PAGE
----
NOTE: This was originally posted on my WordPress site (which I will be closing down to move over here to BlogSpot for the simplicity of posting) on 4Sep10.
Over the four-and-a-half years that I have been doing my podcast “From the Edge of the Circle” — I’ve taken time out during several shows to talk about the Pagan community, what I see from my perspective on the edges of it, and a small sprinkling of commentary on leadership. My last podcast episode was focused directly on the concepts of leadership. A lot of Emails that I got from listeners about the show had commentary about why my perspective wasn’t really clear — and why those listeners felt that I wouldn’t make a good Priest. They’re right. I wouldn’t make a good Priest – because I’m not a Priest. I’m just one guy working my way through my own perspective in the world around me. I choose Paganism as a broad-faced template to paint my own picture, and I specifically utilize the teachings within the Order of Bards, Ovates and Druids to further refine that same perspective. But I am certainly not a Priest of anything or to anybody — except maybe to myself.
Probably the best way to marry up this perspective is to look a bit more at my religious and spiritual background. Perhaps more my religious background than my spiritual one. I started life in a Protestant family that didn’t attend church with any regularity. My education was through the setting of private Catholic schools, where my parents figured I would get a stronger, classic education than I would in public schools. Learning in the Catholic school environment means that one of your primary classes is religious education within the Catholic faith. Once I left my parents and stretched out on my own — I tried out some other aspects of the Christian faith. I looked into the Pentacostal movement, as well as the Southern Baptist aspect. While I enjoyed my dealings with the individuals in each — it lacked enough interlocking aspects to my love of the outdoors to really mesh with who I was. So I continued looking. Eventually I found myself in the Wiccan aspect of the Pagan path. I was trained in three different tradtions — and again, while I enjoyed the individuals within each particular Tradition, there seemed to be something more attuned with the outdoors that didn’t seem to “click” for me in any of those. Eventually, I found myself stepping out into the area of eclectic Paganism, where I am today. I found ways of taking aspects of various faiths and marrying these to what I believe and feel about Life as a daily ritual — and found myself staring directly into the pathways of OBOD. The lessons that I have gleaned from the Bardic training for OBOD have opened my eyes to new ways of looking at familiar concepts, which brings me to where I am today. When I get asked to define myself — I generally utilize the term “neo-Pagan” — as it is the closest determination I can utilize to correctly identify me.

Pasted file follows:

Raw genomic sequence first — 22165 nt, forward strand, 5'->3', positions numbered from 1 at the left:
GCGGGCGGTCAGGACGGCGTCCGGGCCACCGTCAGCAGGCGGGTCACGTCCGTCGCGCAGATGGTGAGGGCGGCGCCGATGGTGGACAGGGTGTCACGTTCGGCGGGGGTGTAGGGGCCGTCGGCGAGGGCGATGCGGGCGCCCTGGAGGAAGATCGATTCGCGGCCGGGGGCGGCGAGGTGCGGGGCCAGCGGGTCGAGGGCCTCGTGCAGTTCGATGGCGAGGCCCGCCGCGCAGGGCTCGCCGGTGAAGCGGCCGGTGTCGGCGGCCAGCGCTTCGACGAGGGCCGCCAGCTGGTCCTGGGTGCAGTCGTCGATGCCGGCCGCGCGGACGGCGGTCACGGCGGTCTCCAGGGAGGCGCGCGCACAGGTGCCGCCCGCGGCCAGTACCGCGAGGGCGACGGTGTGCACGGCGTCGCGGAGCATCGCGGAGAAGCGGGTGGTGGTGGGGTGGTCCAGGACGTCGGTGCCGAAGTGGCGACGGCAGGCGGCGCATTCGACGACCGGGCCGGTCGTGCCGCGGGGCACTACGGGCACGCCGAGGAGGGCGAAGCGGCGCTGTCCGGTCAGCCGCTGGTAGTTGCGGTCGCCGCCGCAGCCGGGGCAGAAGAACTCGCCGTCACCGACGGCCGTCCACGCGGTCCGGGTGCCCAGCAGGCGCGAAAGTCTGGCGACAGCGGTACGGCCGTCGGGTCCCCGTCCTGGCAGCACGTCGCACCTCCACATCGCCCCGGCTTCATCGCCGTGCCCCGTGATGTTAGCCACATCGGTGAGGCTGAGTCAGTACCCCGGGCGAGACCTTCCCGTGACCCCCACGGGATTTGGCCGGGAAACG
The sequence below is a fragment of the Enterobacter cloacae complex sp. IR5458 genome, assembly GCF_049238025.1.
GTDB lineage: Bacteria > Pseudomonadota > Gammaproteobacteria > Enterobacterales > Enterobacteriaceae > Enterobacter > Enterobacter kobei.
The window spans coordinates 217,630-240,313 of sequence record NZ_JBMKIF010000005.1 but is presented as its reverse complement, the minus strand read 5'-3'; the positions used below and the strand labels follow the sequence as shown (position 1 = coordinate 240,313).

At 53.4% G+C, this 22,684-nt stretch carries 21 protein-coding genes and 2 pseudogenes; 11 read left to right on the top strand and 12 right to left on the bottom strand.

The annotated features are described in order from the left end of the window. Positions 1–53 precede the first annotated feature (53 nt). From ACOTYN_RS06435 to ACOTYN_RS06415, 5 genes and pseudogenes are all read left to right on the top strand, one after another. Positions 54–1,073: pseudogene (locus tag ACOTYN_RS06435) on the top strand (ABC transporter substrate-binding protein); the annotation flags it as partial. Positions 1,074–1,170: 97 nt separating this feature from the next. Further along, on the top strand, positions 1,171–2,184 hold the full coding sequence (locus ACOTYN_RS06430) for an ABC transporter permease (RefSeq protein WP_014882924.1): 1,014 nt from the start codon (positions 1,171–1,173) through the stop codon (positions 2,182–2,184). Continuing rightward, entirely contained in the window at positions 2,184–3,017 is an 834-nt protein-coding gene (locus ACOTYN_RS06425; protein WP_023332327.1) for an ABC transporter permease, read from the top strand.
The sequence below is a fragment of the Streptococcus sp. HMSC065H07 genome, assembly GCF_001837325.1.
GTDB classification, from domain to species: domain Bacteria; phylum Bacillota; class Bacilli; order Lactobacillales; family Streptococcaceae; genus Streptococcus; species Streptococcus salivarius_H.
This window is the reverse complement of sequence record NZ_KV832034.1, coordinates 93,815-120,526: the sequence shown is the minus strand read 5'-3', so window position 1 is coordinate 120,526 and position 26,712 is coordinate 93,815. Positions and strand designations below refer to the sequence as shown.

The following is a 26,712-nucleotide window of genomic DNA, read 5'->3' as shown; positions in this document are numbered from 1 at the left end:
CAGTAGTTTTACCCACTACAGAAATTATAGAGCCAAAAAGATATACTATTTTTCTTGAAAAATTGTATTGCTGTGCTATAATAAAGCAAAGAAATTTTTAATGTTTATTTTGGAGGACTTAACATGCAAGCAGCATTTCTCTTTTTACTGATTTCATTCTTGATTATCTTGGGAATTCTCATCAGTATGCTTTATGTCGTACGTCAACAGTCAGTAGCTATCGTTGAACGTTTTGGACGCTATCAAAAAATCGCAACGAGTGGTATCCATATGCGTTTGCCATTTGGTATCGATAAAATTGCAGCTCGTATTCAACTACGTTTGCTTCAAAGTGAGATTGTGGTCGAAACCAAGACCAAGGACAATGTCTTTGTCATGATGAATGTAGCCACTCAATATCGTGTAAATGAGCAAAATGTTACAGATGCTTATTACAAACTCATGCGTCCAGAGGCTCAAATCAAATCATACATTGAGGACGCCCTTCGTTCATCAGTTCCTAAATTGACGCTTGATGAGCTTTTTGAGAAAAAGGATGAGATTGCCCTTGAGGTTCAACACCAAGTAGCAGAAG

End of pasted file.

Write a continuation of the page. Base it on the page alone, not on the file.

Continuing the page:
So what does all that have to do with my concepts of leadership within Paganism? Everything. The particular pathway defines me for who I am — what I have learned — and some of the experiences I have had. I’m not a Priest or leader of a coven or a group or anything like that. I’m me. All I try and do is make my way through the daily aspects of Life. What I seek in a leader of the Pagan community (and there’s room for many, many leaders in my eyes) is an individual that can relate to the differences between him- or her-self and the wide expanse of individuals and groups that make up our Pagan community. And not only relate, but to be inclusive — even when the differences are diametrically opposed to his or her own views. I’ve seen far too much divisiveness amongst various corners of the far-reaching community. Its that exact divisiveness that caused me to literally walk out of the community six years back.
That’s right. Six years ago — I stepped completely out of the Pagan community. Not because the community didn’t fit me, but because the community was turning into a series of turf wars between various factions. Because people perceived a difference between themselves and others — and would then deem those others as “not Pagan enough” and therefore unworthy of being included in the community. Closed attitudes like that are the fastest manners to drive me away — and it did. Leadership isn’t just about putting on a pretty public face to the other religious communities. Its not just about promoting Paganism as a wide-reaching expanse of individuals and groups. Its about showing that Pagans are inclusive — even to those who are diametric opposites to the concepts of polytheism and animism that are the prevailing under-current of the larger ratios of belief in the Pagan community. That Pagans are capable of peaceful communicative concepts to those that are “different” to themselves. But that we are also capable of defending our own against aggressive actions and words as well…and capable of coming to the defense of those under similar forms of attack — even when those individuals do not share much common ground with us.
Just my own perspective…and one that I will gladly expound upon over the coming days.
B*B — Tommy